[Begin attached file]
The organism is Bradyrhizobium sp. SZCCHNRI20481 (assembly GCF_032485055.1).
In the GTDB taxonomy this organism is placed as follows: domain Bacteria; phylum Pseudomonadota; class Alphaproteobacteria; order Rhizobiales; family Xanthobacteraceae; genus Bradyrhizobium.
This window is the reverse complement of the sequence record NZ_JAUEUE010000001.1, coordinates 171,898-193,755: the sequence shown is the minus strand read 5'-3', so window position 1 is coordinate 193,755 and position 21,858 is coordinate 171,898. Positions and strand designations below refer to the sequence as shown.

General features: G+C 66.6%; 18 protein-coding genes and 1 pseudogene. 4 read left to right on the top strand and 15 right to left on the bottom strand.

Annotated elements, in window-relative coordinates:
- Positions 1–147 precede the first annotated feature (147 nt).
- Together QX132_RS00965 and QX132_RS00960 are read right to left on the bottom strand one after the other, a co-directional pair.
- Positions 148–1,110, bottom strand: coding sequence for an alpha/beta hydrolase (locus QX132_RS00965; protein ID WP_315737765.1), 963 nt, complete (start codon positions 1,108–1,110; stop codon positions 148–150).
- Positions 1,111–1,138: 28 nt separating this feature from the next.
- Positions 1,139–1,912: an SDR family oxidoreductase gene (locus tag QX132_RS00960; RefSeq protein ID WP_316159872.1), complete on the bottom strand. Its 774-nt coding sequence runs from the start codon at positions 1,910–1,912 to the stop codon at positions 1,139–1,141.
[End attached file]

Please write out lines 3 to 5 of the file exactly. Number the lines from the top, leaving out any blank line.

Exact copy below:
This window is the reverse complement of the sequence record NZ_JAUEUE010000001.1, coordinates 171,898-193,755: the sequence shown is the minus strand read 5'-3', so window position 1 is coordinate 193,755 and position 21,858 is coordinate 171,898. Positions and strand designations below refer to the sequence as shown.

General features: G+C 66.6%; 18 protein-coding genes and 1 pseudogene. 4 read left to right on the top strand and 15 right to left on the bottom strand.

Annotated elements, in window-relative coordinates: